A Coordination Network is a network formed by agents related to each other by recorded coordination acts.

Coordination acts are for example, the interchange of emails, tasks as design on enterprise systems or activity streams just to provide some examples. The above definition is an adaptation of [2] because it does not include the importance of coordination act that is related with the nature of work, rather the connection itself. The former is the important dimension related with business process management and will guide the remaining content.

Coordination acts is meant to be as defined (adapted) [3] an act to be performed by one agent, directed to other agent that contains an intention (request, promise, question, assertion) and a proposition (something that is or could be the case in the social world). In the intention, the agent proclaims its social attitude with respect to the proposition. In the proposition, the agent proclaims the fact and the associated time the intention is all about, recorded by the system, supporting the definition Coordination networks, which configuration that can ultimately be discovered, patterns emerge, using discovering techniques like for example process mining.

Coordination Act V00

Coordination Act

On analysis dimensions:

Social network analysis is not new. Actually, the first studies were done around the 50’s of last century. Its refinement stumbled around:

  • Degree distribution: study connection number around a node of the network;
  • Clustering: groups with connection density larger than average;
  • Community discovery: measures alignment of connections regarding organization hierarchy.

There is an immense list of techniques to analyse each one of the above dimensions, that reflects the high maturity level of each method, but he drawback is that SNA analysed on each dimension alone can induce managers in the wrong direction. For example, studying community discovery can be important, because communities are a collection of individuals who are linked or related by some sort of relation. But carrying the analysis without taking into consideration the content of the conversation (coordination act) that drove the creation of the link is absolutely wrong, because the conversation is all about the way we humans work. I tend to disagree with other points of view from other practitioners that conversation does not matter (probably because they were influenced by Gordon Pask), only the network configuration. Conversation (the process) is the matter of study.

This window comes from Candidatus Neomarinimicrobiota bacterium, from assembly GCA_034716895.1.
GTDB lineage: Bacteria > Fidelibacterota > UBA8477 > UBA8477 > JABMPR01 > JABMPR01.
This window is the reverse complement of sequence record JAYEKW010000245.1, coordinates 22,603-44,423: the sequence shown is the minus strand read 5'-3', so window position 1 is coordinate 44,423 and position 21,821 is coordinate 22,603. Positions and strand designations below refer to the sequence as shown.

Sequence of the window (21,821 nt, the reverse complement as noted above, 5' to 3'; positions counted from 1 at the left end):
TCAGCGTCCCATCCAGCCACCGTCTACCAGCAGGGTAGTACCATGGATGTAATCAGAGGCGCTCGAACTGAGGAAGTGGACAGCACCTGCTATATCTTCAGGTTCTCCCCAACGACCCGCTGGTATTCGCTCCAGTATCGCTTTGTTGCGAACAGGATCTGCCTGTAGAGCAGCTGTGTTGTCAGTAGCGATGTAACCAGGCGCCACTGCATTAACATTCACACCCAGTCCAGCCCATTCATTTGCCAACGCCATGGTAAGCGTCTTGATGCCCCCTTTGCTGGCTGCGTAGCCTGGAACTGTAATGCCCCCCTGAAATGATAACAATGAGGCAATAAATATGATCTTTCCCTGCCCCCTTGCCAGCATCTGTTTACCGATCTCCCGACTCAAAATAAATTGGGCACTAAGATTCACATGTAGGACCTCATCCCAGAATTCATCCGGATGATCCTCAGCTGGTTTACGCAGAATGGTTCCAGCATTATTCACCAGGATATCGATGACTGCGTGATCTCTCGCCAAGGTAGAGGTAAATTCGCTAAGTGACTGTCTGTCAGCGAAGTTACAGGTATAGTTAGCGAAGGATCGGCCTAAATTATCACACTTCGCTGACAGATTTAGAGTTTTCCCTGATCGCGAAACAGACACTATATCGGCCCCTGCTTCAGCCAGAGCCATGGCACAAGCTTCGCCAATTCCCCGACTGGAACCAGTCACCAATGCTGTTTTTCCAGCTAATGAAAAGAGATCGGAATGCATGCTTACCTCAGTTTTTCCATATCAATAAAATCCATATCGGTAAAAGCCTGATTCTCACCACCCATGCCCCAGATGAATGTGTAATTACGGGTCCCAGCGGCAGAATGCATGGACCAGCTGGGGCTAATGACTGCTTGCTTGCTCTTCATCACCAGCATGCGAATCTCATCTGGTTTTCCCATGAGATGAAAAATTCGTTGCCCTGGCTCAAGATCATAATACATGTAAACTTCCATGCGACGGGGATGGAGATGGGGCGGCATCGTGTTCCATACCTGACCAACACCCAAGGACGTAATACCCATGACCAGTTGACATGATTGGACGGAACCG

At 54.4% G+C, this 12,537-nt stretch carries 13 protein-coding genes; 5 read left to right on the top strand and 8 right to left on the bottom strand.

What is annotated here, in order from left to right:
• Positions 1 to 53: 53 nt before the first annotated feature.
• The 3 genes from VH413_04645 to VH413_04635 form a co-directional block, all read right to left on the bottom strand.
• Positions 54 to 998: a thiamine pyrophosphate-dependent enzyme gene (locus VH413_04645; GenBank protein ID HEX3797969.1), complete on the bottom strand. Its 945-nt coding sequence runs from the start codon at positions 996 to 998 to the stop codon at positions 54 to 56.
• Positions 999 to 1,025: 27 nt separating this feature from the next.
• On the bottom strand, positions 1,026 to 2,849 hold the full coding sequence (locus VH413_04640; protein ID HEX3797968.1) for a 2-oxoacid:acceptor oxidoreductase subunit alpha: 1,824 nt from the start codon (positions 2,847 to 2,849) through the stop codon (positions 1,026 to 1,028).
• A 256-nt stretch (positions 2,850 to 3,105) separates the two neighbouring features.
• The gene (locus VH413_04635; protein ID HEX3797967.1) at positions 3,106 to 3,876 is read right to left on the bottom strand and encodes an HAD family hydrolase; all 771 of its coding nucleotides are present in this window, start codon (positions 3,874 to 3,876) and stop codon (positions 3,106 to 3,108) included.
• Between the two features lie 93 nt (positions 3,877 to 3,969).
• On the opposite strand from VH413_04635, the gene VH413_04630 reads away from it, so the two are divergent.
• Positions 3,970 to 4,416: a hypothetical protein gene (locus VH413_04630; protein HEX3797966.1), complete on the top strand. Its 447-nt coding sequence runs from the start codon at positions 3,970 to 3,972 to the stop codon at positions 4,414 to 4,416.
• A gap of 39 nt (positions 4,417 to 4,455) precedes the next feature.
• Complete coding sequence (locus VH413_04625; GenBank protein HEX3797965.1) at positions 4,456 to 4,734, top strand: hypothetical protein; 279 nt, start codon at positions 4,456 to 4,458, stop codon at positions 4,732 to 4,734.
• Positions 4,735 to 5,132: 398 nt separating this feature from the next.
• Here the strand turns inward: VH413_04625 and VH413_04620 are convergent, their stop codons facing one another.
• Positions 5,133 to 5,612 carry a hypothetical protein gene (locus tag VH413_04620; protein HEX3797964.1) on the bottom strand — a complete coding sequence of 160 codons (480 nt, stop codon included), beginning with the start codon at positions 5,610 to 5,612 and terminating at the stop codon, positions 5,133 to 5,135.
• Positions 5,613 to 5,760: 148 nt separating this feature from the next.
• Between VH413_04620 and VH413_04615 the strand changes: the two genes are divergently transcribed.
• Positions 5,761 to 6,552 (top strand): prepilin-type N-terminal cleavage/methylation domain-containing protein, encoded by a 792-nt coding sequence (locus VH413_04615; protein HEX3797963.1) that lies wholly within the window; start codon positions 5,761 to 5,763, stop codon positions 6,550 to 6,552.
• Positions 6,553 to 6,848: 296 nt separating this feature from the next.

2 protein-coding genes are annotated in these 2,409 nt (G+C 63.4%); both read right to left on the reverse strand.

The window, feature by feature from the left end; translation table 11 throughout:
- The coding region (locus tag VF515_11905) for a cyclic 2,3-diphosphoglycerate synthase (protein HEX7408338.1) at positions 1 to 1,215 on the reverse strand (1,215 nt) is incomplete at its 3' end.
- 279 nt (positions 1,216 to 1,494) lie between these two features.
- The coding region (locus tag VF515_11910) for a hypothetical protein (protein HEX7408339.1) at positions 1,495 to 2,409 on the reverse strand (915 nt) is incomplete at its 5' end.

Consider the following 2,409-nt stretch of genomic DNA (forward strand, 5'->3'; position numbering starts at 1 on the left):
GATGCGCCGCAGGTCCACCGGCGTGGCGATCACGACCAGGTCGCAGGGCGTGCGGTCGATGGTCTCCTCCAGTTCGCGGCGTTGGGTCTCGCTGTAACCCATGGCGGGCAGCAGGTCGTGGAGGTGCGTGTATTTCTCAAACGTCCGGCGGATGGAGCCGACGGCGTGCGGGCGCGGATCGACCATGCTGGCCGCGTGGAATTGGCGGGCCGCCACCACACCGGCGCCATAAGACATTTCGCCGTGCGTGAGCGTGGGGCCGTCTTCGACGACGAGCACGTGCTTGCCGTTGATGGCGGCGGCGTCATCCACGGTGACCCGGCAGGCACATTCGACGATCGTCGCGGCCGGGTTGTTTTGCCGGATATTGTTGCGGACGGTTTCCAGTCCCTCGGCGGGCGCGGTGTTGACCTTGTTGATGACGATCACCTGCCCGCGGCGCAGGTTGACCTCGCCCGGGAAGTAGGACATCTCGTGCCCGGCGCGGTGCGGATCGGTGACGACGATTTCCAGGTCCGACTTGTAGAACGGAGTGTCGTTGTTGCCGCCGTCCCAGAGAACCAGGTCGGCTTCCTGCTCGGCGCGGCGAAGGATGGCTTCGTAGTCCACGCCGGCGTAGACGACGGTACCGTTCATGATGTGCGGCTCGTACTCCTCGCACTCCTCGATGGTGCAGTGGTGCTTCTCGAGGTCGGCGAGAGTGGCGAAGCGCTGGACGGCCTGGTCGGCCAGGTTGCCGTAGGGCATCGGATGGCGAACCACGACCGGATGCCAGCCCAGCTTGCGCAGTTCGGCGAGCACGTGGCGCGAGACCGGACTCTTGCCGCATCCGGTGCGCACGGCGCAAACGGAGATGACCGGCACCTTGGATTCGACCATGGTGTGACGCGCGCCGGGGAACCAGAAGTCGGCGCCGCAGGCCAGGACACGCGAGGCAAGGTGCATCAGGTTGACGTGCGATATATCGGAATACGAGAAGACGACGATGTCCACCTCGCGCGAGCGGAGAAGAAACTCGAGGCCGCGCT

Social networks are self-organizing systems, but there are important patterns that emerge from the nature of the coordination acts that can be identified. Despite there are random factors and the type of patterns presented in most of scientific papers are based on graph theory and tend to be very simple compared with the reality (and hence maybe this is one of the reasons they are not taken seriously) it is the only way, as an abstraction, to understand agent behaviour. Pattern recognition is critical to align process type (from structured to unstructured), knowledge domain (simple to chaotic) and network type (central to loosely coupled). In order words, to infer trends and help humans to interact better regarding the role they play in the process ecosystem. Having said that, I would like to invoke Stafford Beer’s on models: “in general we use models in order to learn something about the thing modelled (unless they are just for fun)” [5].

Centrality is used to measure degree distribution. Centrality [2] is described as a process participant, business unit, group (a set of process participants or people) or an enterprise system (do not forget the machines) within the context of a social network. Centrality is also related with discovering the key players in social networks.

Some measures that can be used for Centrality are:

  • Degree centrality: calculate how many links a node has regarding the remaining network nodes (commonly called network stars). Higher degree centrality means higher probability of receiving information (but does not mean it drives information flow inside of the network).
  • Betweenness: measures the degree witch a process participant controls information flow. They act as brokers. The higher the value, higher is information flow traffic that moves from each node to every other node in the network. The importance of Betweenness in social network analysis is nodes with higher values stop processing coordination acts, will block information flow to run properly.
  • Closeness: measures how close a node is isolated in the network compared with other network mode. Nodes with low closeness are able to reach or be reached by most of all other nodes in the network, in other words low closeness means a node is well positioned to receive information early when it has more value. Closeness measure must be supported on time dimension (see reference about the timestamp attribute on the coordination act exemplification), without it, is useless.